Until recently, stretching the neck and shoulders just seemed like a pleasant aspect of yoga designed to reduce stiffness and tension where it tends to collect most.  After all, 90% of the body’s ‘stress receptors’ are located in this region of the upper back and neck.  But on the night of Friday January 7, 2011, I realized that the simple neck stretches, strengtheners and rolling on Yoga Tune Up® balls that were a regular part of my practice may very well have saved me from chronic injuries in this most fragile part of the body.

That night while driving home from book club in the slow lane on the freeway the rear right side of my car was struck hard by a drunk driver who was speeding towards an off-ramp.  The impact sent my car across four lanes into a head-on collision with the guardrail where it then spun, hit the guardrail again from behind, and was propelled back across the freeway where it came to a smoking stop next to the shoulder.  The driver’s side door didn’t budge, so I scrambled over the seat and out the passenger side, where I ran to safety on the embankment next to the freeway.

Incredibly, the author walked away from this crash with only minor injuries.

My forehead immediately swelled into a bubble where my head smacked the steering wheel when I was hit from behind.  I had major bumps on both the right and left sides of my skull from hitting the window on the left, and some unknown object on the right.  My face was puffing up like a boxer in a losing match – obscuring my vision.  But aside from various other bruises on my body, I was fine.  The paramedics arrived and were shocked that I had been the driver of the totaled car that lay smoking on the freeway.  They asked me several questions to see if I had a concussion, but I was completely lucid.  Then they asked if I wanted to go to the hospital. I tested out all my limbs, rolled my neck around several times, and declined (in retrospect, I probably should have had my head checked out to be safe, but at the time it didn’t seem necessary).

That Monday, three days after the accident, I went to the doctor who examined all my bruises and confirmed that they would heal on their own within a couple of weeks.  He marveled at the fact that I had no soft-tissue damage, no whiplash – none of the common pulls, strains, or tears to ligaments, tendons, and muscles that commonly occur when the body is thrown around so severely in a violent car accident.

As my body completely healed over the next few weeks, my relationship to my yoga practice shifted dramatically.  I realized that these simple, regular techniques we use to build strength and flexibility in the body not only make it more comfortable to inhabit as we age, but could also be preventing significant trauma caused by unpredictable events such as the accident.  The morning of the accident I had performed my regular neck stretches and strengtheners, along with rolling out my upper trapezius, supraspinatus, levator scapula, and other muscles of the upper back and neck on Yoga Tune Up balls.  I am in awe of the preventative power of these exercises, and inspired to continue to teach them in order to help protect my students from such unpredictable events.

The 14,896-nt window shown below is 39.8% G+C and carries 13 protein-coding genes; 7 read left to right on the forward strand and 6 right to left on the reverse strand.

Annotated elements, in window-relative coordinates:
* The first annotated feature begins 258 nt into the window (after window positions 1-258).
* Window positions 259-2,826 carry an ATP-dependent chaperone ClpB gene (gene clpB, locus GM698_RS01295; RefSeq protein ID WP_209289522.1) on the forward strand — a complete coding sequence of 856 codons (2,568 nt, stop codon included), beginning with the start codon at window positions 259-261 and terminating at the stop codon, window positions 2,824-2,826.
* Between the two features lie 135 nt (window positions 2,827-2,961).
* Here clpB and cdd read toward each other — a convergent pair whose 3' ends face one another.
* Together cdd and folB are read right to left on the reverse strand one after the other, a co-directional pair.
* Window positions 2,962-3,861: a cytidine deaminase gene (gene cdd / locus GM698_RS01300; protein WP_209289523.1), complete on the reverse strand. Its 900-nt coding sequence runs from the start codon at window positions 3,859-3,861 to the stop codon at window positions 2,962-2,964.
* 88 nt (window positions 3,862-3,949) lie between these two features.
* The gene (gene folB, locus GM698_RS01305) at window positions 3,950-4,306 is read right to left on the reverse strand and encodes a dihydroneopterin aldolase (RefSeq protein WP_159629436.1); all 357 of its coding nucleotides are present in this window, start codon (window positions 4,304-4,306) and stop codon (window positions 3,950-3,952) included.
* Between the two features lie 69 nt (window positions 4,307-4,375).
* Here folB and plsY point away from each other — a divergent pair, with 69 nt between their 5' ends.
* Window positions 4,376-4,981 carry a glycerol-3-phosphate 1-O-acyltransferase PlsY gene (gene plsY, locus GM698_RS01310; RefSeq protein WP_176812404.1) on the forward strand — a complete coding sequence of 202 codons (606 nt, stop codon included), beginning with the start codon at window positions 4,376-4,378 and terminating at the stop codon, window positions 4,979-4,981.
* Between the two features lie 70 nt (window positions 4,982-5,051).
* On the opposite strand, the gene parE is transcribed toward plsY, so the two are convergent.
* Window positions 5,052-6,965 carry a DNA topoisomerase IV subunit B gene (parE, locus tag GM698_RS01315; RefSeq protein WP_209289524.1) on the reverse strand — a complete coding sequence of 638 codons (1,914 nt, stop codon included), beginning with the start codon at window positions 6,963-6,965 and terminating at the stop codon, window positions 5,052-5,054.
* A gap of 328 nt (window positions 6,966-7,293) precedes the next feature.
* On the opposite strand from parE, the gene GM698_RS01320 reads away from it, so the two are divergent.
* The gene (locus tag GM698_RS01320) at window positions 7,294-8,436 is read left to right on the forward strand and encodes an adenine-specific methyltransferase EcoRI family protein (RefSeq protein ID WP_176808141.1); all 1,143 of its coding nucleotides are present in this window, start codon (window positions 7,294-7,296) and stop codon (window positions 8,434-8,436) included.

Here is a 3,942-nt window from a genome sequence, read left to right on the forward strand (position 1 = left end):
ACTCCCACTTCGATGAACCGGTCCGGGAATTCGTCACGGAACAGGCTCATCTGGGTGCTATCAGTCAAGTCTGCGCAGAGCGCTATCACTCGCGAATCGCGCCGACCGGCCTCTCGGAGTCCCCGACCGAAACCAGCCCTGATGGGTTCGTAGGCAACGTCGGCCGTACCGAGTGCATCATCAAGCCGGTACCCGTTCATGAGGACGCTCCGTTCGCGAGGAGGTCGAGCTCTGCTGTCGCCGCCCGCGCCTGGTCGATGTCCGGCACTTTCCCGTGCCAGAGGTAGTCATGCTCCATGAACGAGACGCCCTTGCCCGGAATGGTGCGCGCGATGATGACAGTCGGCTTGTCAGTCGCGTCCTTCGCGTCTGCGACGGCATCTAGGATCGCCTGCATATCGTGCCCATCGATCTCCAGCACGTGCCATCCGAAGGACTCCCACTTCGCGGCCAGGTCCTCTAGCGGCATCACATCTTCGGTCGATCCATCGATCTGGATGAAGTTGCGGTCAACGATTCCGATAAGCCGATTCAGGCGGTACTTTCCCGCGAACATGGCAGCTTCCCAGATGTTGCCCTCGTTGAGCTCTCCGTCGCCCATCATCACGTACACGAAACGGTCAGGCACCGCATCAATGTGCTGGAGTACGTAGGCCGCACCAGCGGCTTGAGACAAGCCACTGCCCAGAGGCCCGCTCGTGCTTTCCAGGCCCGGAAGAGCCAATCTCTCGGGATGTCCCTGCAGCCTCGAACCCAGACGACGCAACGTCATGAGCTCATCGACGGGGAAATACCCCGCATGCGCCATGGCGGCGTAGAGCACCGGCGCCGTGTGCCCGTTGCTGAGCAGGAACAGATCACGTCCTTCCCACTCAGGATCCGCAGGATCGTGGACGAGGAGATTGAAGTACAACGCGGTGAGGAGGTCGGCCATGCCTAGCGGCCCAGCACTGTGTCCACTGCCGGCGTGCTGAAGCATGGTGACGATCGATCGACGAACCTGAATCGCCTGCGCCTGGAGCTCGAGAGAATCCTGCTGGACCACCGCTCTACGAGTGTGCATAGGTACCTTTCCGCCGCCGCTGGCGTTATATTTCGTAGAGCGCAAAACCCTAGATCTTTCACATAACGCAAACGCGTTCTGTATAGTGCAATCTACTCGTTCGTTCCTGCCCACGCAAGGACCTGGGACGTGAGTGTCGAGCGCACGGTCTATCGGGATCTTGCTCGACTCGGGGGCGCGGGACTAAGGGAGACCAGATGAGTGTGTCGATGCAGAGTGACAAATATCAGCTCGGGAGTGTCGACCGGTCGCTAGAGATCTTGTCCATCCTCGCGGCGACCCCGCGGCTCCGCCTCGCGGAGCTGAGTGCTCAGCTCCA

Ultimately, the hardest part of my ‘recovery’ was trying to come to peace with the fact that this happened to me, and I had no control to prevent it. Then a couple months after the accident, I had the realization that I had retroactively already taken control.  Through my regular yoga practice I had been preparing my body for whatever life throws my way.  I had already done the work that turned what could have been a tragic accident into a truly empowering experience.  So the moral of my story is: keep stretching and keep rolling!  You never know what these simple acts of self-care could be preparing you for, or preventing.

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Jackie Wolff

Ariel, I had no idea! But this kind of goes to prove that you really are a superhero. This is such a powerful reminder that learning how to use our very own body to shield us from injury–whether it be tubular core to protect the low back or self massage of the head and neck to withstand trauma… I’m so glad this is part of my practice and stories like this inspire me to share it as a preventative measure to everyone.


Amazing story. It is so easy to get hung up on the immediate and tangible benefits of a movement or exercise program — and to get discouraged if these benefits don’t accrue quickly or dramatically enough. This is such a great reminder about the importance of playing the long game and putting self-care and resilience at the centre of what we do as movers and movement educators. Thank you!

Kate Colette

I’m reading through some older posts on this site, and yours really stands out as a great example of “be the student of what you teach”. I spend so much time teaching, and studying and preparing that my own self care often is the thing that gets skipped over on the lengthy “to do” list. Thank you for the extra reminder of the importance of re-prioritizing!

Juliana Attilio

Ariel, I am so glad that you were able to walk away from such a devastating crash. After experiencing and using the YTU balls for self care I too know the importance of regular care. Many people work hard on strengthening their muscles and neglect their mobility and suppleness. Injuries often happen “just lifting my purse from the backseat” or on the “last rep.” But this article shows how it’s the preventative and regular self-care that is so important to keep us ready for anything life brings!

Erin Hoien

Ariel, I remember when you called the morning after the accident. I remember how shocked I was to see you in the studio teaching your class 2 days later and yes, I remember the many conversations about how the ‘balls’ saved you from severe injury. It’s taken me a few years to fully ‘get it’. For me, rolling out the upper back, neck, jaw has given me relief from the migraines and stress headaches I’ve been plagued with for years. Here’s to you, my dear.